Obama's Going To Kenya At An Important Time

The President of the United States has made true on his promise. President Obama will be returning to Kenya for the first time in almost a decade, and for the first time ever as president. Obama will make the trip in July and attend the 2015 Global Entrepreneurship Summit, in addition to holding "bilateral meetings." This is actually the first time the GES is being held in a sub-Saharan African country such as Kenya, so Obama's trip marks an important moment — not just in his presidency, but for the country as a whole.

It was political unrest that initially prevented Obama from visiting the country of his father, who was born in Kogelo. Obama's last trip to Kenya was in 2006 as a U.S. senator. Around that time, the area was rocked by a massive drought, then plummeted into political unrest following the 2007 general election. Current Kenyan president Uhuru Kenyatta was under investigation for allegedly inciting violence following his controversial win, but had charges ultimately dropped last year because the country refused to hand over a sufficient amount of evidence.

Responding to a question during a Young African Leaders Initiative Town Hall meeting in 2013, the president added that he'd failed to because there were simply so many other deserving African countries to visit:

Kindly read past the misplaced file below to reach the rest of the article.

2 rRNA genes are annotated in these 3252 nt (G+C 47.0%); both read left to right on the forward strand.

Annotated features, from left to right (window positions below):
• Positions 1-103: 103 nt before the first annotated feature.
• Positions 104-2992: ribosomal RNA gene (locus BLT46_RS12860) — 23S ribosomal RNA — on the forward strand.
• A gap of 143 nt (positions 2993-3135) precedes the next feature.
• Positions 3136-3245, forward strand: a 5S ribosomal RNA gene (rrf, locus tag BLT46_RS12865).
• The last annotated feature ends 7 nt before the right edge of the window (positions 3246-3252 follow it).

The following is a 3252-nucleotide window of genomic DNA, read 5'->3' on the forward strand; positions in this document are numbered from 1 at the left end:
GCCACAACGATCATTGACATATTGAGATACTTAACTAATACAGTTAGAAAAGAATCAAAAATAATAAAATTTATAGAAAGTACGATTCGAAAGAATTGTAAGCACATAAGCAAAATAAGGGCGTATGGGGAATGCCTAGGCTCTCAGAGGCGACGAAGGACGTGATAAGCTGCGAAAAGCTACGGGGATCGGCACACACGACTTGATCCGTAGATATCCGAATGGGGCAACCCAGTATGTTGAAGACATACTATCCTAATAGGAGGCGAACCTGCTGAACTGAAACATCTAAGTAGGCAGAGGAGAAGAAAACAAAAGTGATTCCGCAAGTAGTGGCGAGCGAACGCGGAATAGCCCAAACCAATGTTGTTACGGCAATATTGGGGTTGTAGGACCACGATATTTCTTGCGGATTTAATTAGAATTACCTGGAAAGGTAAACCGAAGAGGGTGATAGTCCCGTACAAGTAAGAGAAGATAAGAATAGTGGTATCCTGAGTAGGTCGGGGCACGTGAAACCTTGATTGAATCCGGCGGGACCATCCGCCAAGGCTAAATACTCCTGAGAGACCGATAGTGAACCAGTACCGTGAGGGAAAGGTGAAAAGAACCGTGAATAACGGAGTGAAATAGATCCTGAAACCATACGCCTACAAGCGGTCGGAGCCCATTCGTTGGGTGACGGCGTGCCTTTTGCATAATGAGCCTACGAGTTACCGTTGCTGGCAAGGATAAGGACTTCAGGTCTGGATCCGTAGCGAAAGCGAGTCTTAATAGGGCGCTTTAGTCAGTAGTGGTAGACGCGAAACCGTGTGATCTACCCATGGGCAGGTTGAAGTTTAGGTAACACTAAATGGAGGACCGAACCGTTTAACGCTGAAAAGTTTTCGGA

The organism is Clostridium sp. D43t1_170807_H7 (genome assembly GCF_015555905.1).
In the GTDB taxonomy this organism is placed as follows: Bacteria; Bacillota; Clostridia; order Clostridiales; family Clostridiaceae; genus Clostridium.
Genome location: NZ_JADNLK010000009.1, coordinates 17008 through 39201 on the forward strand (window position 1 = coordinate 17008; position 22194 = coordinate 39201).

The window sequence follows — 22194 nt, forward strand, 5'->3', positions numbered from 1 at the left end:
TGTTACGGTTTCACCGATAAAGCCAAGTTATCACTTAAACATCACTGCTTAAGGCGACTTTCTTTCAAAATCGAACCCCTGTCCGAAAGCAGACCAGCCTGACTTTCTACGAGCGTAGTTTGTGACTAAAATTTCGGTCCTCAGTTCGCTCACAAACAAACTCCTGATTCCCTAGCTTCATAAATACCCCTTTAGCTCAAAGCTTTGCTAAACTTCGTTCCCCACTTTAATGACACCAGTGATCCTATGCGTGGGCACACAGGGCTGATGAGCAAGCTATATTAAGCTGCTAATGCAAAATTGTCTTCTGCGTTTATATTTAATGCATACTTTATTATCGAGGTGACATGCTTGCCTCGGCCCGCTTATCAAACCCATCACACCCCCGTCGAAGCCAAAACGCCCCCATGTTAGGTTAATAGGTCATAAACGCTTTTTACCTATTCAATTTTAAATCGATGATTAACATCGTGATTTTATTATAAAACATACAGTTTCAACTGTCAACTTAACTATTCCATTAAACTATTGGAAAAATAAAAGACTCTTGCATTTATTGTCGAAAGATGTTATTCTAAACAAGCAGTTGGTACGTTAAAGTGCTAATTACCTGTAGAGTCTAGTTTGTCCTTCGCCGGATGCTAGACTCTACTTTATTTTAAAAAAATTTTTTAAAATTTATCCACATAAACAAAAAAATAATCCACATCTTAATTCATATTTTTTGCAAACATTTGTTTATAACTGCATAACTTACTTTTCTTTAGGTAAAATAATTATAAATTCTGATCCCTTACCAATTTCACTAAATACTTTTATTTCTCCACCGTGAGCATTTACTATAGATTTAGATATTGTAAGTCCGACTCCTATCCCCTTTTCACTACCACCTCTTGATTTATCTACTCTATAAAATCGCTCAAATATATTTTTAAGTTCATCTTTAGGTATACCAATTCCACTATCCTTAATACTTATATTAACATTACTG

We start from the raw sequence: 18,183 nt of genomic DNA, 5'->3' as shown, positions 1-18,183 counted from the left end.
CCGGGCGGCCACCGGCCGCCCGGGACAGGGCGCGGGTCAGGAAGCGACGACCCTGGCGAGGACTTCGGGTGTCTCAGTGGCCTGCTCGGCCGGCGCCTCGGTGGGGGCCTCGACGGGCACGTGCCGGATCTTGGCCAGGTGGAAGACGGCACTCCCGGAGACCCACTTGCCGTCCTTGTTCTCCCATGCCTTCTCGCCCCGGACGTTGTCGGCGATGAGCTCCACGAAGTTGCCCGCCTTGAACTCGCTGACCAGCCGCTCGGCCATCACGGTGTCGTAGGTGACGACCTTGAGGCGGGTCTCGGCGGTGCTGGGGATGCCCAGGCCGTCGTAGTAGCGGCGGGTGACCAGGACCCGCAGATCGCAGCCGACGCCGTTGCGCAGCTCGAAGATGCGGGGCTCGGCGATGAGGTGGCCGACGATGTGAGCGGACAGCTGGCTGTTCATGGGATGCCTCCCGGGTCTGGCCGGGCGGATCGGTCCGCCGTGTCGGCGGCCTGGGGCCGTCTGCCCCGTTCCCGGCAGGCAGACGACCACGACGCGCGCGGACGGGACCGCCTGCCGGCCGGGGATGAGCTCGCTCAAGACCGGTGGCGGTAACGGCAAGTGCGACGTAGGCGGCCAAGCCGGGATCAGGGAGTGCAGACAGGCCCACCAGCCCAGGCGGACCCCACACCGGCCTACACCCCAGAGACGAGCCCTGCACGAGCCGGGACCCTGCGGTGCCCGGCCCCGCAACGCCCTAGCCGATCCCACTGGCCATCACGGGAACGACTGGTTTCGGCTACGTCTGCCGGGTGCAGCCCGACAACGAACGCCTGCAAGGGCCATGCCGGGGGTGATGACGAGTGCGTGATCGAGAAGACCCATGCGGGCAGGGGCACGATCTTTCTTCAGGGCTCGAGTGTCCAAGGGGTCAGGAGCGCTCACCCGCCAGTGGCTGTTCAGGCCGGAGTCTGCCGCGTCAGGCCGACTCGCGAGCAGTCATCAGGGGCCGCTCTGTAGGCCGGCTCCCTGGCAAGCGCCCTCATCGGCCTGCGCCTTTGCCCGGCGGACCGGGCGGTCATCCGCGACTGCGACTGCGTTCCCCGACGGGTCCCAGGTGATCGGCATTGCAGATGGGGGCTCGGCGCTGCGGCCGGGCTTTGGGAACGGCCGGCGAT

I’ve been to Kenya multiple times and there hadn’t been a sustained visit by me in West Africa; and then South Africa, given the importance of the work that we’re doing together; Tanzania is a country I hadn’t visited before. So I was trying to spread the wealth a little bit in terms of my visit.

He then counted down his tenure left as president, stating, "If in three years and seven months I’m not in Kenya, then you can fault me for not following through on my promise."


Right now, Kenya is in a further complicated state as Kenyatta attempts to bully a lengthy list of elected officials into stepping down, ironically over charges of corruption. Though the President will clearly primarily be in the country for an event outside of the guise of Kenyan politics, he's most certainly cognizant of the tenuous political climate. Opening a dialogue with the country could prove duly beneficial as the area continues to struggle with issues of drought, as does severely dry states like California.

Sadly, little has been mentioned regarding the President's itinerary. There is no word whether Obama will be visiting Kogelo or seeing his step-grandmother, the 90-year-old Sarah Obama, whose altruistic work in the region has been a focal point for the president in the past. The larger narrative of the trip is the fact that not only has Obama kept his promise, but that he's clearly committed to an often overlooked area.

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